Every morning for the last week or two I’ve gotten in the truck, pulled up one of the “current hits” channels on Sirius and had an immediate and visceral “what is this gawd awful noise” kind of response to whatever song happens to be playing. I don’t want to say what I think I’m saying, but damn it, I remember top 40 songs being, well, better. Since life is too short to listen to music you can’t stand, I almost always find myself gravitating towards “the 90s on 9.” Not that I consider the 1990s in any way the high point of music or anything, it just… well… It just sounds better than what I’m hearing on those other channels.
I can’t help but take a nervous look over my shoulder. I know that dad’s satellite radio is more or less stuck on the 50s channel and only occasionally makes a jump over to the 60s. The thought that this is what’s slowly happening to me, has filled be with an unnatural dread. I’m serious. This is the kind of thing that keeps me up at night.
As much of a curmudgeon as I am, I still think of myself as at least being passingly in touch with pop culture. I’ve already lost my hair and even though I’ve clearly made my peace with that, I’m just not willing to surrender anything else quite so easily to the evil bastard called aging gracefully. I remember liking music from summer well enough, so I’m crossing my fingers that 2012 is just a particularly bad year in music and not the harbinger of worse things to come. Maybe I’ll just leave it on 90s on 9 and call it a day.
1. FM Radio. I’ve had a satellite radio account since back when dinosaurs roamed the earth and the state of the art was a receiver mounted to the air conditioning duck and an antenna wire snaking out the window to a magnetic antenna. After the better part of a week tooling around in a car without Sirius, I can honestly say that normal radio is actually worse than I remember it being. Constant commercials, bad reception, God awful “morning zoos” on just about every channel, there’s clearly a reason that broadcast radio is a free “service.” If nothing else, this brief time off satellite has proven to me the value of being able to toggle between the BBC, any genre of music I can even think of wanting to listen to, a dozen news/talk stations, and the need to get an occasional Howard Stern fix. I’ll try to remember that the next time I notice the bill come in.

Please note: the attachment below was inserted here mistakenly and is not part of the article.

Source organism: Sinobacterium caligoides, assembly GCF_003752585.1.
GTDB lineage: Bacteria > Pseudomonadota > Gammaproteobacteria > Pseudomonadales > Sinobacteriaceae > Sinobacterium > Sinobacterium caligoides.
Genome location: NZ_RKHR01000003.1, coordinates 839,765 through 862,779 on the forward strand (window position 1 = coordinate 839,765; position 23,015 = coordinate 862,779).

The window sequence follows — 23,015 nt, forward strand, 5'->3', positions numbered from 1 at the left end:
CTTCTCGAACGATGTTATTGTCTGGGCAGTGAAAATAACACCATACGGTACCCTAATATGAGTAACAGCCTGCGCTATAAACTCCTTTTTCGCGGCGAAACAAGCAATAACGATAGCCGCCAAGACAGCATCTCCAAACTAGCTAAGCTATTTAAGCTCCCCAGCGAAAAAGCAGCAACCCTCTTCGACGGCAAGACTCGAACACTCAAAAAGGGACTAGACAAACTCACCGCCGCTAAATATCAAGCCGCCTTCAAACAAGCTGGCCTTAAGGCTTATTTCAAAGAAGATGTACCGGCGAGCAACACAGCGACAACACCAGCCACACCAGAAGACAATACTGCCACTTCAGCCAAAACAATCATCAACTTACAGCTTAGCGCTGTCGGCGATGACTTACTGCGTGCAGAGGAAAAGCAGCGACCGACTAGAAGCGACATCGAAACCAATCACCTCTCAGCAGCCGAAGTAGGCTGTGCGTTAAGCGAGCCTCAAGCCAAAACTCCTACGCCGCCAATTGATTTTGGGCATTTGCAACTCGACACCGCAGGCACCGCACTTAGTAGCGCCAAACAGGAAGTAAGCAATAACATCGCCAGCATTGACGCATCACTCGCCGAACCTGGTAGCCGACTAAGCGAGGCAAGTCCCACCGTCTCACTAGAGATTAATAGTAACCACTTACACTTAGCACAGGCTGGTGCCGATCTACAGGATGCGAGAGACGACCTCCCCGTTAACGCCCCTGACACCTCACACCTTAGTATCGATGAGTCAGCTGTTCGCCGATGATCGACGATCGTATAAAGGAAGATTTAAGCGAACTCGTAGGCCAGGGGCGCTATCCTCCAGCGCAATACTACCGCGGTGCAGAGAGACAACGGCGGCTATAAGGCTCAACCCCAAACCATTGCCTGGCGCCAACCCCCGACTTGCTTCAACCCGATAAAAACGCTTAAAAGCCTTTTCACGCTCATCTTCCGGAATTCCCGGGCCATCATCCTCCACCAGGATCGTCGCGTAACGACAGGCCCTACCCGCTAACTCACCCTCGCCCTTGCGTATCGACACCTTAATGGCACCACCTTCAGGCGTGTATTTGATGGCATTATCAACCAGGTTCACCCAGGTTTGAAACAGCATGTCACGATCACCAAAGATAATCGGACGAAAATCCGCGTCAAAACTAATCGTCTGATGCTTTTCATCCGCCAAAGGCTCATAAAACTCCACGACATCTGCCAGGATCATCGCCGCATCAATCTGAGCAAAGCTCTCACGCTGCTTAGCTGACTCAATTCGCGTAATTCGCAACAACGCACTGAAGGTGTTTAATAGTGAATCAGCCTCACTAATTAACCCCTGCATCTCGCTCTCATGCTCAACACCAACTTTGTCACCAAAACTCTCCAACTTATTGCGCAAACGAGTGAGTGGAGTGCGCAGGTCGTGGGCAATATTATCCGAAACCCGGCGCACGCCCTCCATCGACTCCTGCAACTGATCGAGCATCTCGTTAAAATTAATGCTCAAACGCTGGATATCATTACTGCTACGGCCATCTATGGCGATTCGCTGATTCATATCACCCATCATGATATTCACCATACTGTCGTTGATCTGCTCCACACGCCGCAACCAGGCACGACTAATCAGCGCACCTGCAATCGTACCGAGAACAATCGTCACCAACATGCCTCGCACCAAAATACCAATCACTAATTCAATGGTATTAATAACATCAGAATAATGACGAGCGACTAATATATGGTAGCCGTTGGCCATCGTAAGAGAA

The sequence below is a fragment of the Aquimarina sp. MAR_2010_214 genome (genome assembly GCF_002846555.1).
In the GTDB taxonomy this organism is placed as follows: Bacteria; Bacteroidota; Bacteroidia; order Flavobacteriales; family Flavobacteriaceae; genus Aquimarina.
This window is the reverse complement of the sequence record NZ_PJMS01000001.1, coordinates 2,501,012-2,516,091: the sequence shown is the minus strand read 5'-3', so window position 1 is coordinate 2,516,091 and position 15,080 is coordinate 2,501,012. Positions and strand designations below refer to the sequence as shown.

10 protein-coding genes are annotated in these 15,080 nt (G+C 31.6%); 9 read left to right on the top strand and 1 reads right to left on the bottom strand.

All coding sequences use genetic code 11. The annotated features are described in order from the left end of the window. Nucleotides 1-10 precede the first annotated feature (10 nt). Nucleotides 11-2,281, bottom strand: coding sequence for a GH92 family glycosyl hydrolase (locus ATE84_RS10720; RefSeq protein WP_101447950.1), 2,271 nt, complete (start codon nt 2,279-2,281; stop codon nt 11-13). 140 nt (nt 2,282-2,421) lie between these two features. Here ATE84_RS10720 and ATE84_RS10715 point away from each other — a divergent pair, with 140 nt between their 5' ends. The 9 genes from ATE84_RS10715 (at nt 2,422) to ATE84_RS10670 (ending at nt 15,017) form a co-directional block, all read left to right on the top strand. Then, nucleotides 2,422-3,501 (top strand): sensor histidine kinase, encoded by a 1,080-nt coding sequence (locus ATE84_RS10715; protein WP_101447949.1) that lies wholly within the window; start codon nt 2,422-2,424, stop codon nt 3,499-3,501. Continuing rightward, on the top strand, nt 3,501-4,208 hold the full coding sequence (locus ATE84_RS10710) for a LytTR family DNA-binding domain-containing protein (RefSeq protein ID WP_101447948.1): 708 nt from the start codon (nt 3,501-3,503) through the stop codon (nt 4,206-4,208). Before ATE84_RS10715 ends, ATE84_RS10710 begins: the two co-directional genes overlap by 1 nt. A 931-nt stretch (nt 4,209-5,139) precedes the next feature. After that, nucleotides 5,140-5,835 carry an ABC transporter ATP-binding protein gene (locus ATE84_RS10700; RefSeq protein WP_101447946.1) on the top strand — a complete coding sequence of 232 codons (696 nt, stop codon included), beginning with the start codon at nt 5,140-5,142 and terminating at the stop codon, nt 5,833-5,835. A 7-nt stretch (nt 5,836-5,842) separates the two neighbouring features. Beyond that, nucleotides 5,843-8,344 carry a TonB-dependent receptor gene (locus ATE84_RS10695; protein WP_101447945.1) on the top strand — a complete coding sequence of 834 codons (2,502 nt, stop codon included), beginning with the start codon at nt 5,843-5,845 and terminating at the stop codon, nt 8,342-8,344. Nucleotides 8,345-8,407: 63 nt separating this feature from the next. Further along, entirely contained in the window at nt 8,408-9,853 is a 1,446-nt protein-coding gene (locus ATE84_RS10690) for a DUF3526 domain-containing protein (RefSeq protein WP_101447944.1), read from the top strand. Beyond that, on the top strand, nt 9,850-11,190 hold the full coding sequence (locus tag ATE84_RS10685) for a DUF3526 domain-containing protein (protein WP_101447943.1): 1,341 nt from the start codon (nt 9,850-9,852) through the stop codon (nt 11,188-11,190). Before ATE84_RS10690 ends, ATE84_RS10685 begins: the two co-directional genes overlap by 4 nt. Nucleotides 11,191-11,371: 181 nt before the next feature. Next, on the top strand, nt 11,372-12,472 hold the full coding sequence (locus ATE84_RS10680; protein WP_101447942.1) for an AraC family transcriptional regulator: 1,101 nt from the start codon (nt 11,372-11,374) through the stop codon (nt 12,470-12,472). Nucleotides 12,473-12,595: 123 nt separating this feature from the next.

2. The Network. Reliable 24×7 high speed internet isn’t a luxury item in the 21st century. Sure, maybe if you’re a moisture farmer somewhere in the third world, dial-up is good enough but if you’re a knowledge worker who trades in ideas it’s like trying to make a phone call with duct tape over your mouth. Unless “I’d love to do whatever random task you want me to handle today, but can’t because I can’t see the interwebs” becomes an legitimate excuse for falling off timelines, it’s really falls to the employer to ensure network availability on more than three days out of five. Sure SkyNet might have destroyed civilization, but at least it didn’t collapse into an unusable mass of Network Errors every couple of hours.
3. #FirstWorldProblems. I’ve run across a spate of articles lately decrying the fact that so much of what we Westerners b*tch and complain about are “First World Problems” and wanting us collectively to me more attuned to ongoing plights like famine, pestilence, war, and plague. Let’s go ahead and get one thing straight right now. As a rule, I am opposed to most of the aforementioned issues. However, since I happen to live in the developed world, the things that annoy me on a regular and recurring bases are going to tend to be, by definition, first world problems. And here’s the kicker: I’m OK with that. I’m just a guy trying to do a job and have some semblance of a life. Every now and then I do my bit for the poor, downtrodden, diseased, or hungry by kicking out a check to the charity of my choice. So stop trying to lay down a massive guilt trip on everyone. There’s nothing anyone can tell me that’s going to make me feel compelled to go wandering around some backwater village in a part of the world not even the State Department has heard about on a quest to stomp out GonoHerpiSyphilAids.